Newseum ads don’t do justice to journalism

As a former journalist and voracious history buff, I’ve been eagerly awaiting the opening of the $450 million Newseum in Washington, D.C. But I can understand why some people have been confused by the idea of a museum dedicated to the history and craft of the news industry. That’s why I was so frustrated to see The Martin Agency’s ad campaign for the new landmark. At its finest, journalism is the human face of history, captured at the ground level. So I’m left feeling that a great opportunity was squandered with these ads, which look like some kind of third-grade collage made from a Life magazine “Photos of Our Century” collection. (Click the image above to see a larger version, and click here, here and here to see more executions at Ads of the World.) This is a museum that deserves better. It is not simply about images of history. It’s about the people on either side of the lens. For example, any museum can show you the 1994 Pulitzer Prize-winning photo of a starving Sudanese girl being stalked by a vulture. But the Newseum also shows you the words of the photographer, who killed himself shortly after his shot appeared in The New York Times: “I’m really, really sorry I didn’t pick the child up.”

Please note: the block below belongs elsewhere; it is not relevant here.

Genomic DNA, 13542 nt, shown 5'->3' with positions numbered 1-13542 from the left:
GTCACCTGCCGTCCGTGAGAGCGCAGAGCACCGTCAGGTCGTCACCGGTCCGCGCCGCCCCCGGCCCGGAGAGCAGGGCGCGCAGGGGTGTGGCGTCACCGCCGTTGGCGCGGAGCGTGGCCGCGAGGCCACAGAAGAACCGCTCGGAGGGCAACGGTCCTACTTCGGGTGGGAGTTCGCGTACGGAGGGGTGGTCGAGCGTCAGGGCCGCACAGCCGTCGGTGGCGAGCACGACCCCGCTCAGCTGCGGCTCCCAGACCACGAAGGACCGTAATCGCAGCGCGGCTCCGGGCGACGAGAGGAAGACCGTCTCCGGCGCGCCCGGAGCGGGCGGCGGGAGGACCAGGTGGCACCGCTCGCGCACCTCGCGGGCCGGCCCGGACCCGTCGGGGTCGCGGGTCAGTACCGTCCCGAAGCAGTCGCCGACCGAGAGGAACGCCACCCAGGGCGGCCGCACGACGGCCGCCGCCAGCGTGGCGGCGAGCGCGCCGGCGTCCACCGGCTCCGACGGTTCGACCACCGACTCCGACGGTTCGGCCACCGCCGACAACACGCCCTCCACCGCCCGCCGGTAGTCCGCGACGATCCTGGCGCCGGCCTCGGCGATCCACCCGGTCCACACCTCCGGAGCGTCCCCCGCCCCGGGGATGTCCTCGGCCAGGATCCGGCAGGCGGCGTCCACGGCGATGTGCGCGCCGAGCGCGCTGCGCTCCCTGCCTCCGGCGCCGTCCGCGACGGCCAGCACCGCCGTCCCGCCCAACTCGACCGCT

—Posted by David Griner